New research warns of potential “severe” environmental and health risks from the new generation of supersonic aircraft, but the industry contests the findings.

Emerging commercial supersonic aircraft could create “severe environmental and health impacts” by 2035, according to new research from the International Council on Clean Transportation (ICCT). However, companies working on supersonic aircraft say the research is “misinformed”.

The ICCT study analysed the landing and take-off noise, sonic boom and carbon dioxide (CO2) implications of introducing 2,000 new commercial supersonic transport (SST) aircraft serving 500 cities by 2035.

A 2,000-strong supersonic fleet would translate to approximately 5,000 flights per day at 160 airports located predominately in Europe, North America, the Middle East, Asia and Oceana, the research says, concluding that: “The impacts, in terms of noise and climate pollution, would likely be severe.”

The researchers say the most heavily impacted regions, including Canada, Germany, Iraq, Ireland, Israel, Romania, Turkey and parts of the United States, could be exposed to between 150 and 200 sonic booms per day, or up to one boom every five minutes over a 16-hour flight day.

The study estimates that the fleet of 2,000 aircraft could consume 5 to 7 times as much fuel per passenger as subsonic aircraft on the same routes, and that they would emit 96 million metric tons (MMT) of CO2 per year.

ICCT’s Dan Rutherford, lead author of the study, said: “Current supersonic sales targets, paired with ongoing efforts to lift overland flight bans, imply severe environmental consequences,

“Manufacturers should commit to meeting existing standards for new subsonic jets and promise to adopt low boom technologies before further developing their aircraft.”

Aerion, Boom and Spike Aerospace are examples of companies working to develop new supersonic transport aircraft.

Industry contests findings

A spokesperson for Boom told FINN: “Boom is inventing the future of sustainable supersonic commercial air travel. In so doing, we are committed to meeting the UN’s existing CORSIA goal of carbon-neutral growth. In fact, this week we successfully conducted the first of several alternative fuel tests, and we are committed to pushing the envelope to discover new ways to make supersonic travel environmentally and socially sustainable for generations to come.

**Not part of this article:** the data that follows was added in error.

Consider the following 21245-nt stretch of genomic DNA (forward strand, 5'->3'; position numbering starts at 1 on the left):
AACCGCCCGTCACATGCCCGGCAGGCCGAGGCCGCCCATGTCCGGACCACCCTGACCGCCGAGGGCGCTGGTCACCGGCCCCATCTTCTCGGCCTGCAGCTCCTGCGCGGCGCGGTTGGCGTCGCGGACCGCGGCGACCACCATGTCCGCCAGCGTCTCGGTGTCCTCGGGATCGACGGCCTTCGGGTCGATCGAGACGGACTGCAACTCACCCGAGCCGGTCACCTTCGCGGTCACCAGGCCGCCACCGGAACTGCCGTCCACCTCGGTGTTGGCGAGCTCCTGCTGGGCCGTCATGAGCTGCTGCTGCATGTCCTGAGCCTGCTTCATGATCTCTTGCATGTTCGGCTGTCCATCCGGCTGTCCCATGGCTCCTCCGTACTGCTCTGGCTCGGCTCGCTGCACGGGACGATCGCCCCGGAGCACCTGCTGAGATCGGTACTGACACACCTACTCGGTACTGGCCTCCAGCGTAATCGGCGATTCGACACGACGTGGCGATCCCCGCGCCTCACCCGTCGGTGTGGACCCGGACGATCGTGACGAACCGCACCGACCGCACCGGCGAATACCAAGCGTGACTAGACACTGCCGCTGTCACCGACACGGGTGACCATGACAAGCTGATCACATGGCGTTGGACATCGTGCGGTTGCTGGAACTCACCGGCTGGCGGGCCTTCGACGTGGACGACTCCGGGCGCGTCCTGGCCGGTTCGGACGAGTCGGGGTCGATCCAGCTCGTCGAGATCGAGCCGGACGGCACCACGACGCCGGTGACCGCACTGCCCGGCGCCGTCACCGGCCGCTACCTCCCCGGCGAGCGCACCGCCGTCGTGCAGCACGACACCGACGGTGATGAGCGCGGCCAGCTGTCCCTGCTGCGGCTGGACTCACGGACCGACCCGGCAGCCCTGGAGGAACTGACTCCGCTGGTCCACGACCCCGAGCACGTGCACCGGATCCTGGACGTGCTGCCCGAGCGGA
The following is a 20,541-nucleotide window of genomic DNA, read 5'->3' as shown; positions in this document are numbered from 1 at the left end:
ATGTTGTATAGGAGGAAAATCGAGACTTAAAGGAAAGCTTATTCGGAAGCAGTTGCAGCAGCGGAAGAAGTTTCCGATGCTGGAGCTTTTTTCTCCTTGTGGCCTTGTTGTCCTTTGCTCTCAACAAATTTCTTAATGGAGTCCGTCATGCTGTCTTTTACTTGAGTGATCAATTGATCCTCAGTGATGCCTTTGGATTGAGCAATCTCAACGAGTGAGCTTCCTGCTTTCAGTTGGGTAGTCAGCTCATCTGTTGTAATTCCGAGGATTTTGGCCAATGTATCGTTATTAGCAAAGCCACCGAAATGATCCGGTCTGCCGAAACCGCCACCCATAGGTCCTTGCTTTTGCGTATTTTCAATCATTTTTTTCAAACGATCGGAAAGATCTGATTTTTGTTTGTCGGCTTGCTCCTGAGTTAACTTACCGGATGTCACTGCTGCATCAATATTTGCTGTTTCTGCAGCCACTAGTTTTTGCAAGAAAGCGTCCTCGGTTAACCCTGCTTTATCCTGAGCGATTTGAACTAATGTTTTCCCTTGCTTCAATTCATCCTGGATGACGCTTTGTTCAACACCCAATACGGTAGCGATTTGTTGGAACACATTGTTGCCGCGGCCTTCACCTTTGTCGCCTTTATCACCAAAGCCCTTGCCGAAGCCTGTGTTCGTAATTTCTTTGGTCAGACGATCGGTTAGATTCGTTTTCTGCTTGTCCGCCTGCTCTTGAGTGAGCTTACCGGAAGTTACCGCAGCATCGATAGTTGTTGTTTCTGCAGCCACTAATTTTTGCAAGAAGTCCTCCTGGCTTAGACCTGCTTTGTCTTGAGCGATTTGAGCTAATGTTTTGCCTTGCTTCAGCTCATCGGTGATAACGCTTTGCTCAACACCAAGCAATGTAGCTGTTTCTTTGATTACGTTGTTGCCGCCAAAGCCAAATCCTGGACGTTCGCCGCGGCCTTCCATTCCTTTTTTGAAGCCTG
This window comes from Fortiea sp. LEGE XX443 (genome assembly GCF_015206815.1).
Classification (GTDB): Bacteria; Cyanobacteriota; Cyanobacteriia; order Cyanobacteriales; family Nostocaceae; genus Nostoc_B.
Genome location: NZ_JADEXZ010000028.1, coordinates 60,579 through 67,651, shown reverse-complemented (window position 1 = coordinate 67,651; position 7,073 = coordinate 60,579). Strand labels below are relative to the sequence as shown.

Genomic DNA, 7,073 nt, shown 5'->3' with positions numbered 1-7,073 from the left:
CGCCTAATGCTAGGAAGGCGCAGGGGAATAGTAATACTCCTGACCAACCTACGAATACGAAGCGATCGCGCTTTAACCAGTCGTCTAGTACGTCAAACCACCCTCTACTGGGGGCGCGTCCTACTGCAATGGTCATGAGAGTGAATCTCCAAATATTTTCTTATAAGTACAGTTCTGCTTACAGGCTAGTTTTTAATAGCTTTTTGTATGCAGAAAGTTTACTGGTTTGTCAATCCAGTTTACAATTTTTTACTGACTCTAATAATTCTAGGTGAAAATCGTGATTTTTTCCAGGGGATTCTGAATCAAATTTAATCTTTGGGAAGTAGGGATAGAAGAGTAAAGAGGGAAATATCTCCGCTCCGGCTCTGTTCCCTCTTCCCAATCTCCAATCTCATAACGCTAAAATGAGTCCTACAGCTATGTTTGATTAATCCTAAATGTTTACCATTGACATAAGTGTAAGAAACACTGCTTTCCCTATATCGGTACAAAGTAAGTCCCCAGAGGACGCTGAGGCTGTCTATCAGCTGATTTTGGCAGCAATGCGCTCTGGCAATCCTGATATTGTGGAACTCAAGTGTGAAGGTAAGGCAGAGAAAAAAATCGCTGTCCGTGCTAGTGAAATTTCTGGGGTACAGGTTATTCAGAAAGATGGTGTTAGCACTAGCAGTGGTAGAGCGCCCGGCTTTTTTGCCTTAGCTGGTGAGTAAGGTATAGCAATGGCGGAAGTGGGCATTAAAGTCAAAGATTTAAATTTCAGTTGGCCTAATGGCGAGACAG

“Unfortunately, this report is founded upon two significant, misinformed assumptions regarding Boom. Overture is designed not to be any louder than today’s commercial aircraft during take-offs and landings, and flights reaching Mach 2.2 will only be over water.”

A statement from Spike Aerospace said some groups such as the ICCT were pushing an “agenda” without engaging with the industry. The company said some of the assumptions made in the ICCT report are “invalid”.

The statement notes: “Rather than talk with Spike Aerospace, they are more interested in fear-mongering and rejecting any advancement in technology. I imagine they would not raise much funding if they reported that there was nothing to fear.

“We are not out to damage the environment and are working to ensure our jets do not cause the scenario they describe. Instead, they assume we have no interest in the planet or the environment and just want to destroy it with a toy for the rich.”

Spike Aerospace added: “I can’t speak for the other OEMs, but Spike Aerospace’s supersonic jet will NOT create a loud sonic boom as the jet flies full supersonic speed (Mach 1.6). We find it completely irresponsible to advance technology without consideration of the airport community or the environment including wildlife, migrating birds and marine life.”

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